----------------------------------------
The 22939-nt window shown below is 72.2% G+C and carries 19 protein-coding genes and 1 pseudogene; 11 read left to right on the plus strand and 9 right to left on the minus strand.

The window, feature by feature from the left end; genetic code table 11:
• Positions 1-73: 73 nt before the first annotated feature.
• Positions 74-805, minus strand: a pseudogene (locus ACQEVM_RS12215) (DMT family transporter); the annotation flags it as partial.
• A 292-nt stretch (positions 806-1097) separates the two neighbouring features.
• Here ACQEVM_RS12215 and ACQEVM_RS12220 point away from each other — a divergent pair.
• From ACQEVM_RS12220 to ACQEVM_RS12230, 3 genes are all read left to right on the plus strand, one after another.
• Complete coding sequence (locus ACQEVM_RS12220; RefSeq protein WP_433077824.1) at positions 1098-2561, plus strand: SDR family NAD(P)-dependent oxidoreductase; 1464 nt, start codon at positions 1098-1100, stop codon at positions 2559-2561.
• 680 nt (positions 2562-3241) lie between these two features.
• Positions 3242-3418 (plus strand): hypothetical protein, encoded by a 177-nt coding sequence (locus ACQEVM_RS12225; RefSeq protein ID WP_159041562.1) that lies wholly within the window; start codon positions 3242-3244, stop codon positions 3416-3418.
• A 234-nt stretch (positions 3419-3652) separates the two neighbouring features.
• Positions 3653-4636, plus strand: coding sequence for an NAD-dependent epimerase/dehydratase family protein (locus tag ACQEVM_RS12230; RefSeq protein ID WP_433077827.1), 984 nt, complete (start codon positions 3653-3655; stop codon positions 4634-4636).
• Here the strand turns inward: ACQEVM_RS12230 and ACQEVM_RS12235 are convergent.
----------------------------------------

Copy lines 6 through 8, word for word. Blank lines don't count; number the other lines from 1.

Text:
• Here ACQEVM_RS12215 and ACQEVM_RS12220 point away from each other — a divergent pair.
• From ACQEVM_RS12220 to ACQEVM_RS12230, 3 genes are all read left to right on the plus strand, one after another.
• Complete coding sequence (locus ACQEVM_RS12220; RefSeq protein WP_433077824.1) at positions 1098-2561, plus strand: SDR family NAD(P)-dependent oxidoreductase; 1464 nt, start codon at positions 1098-1100, stop codon at positions 2559-2561.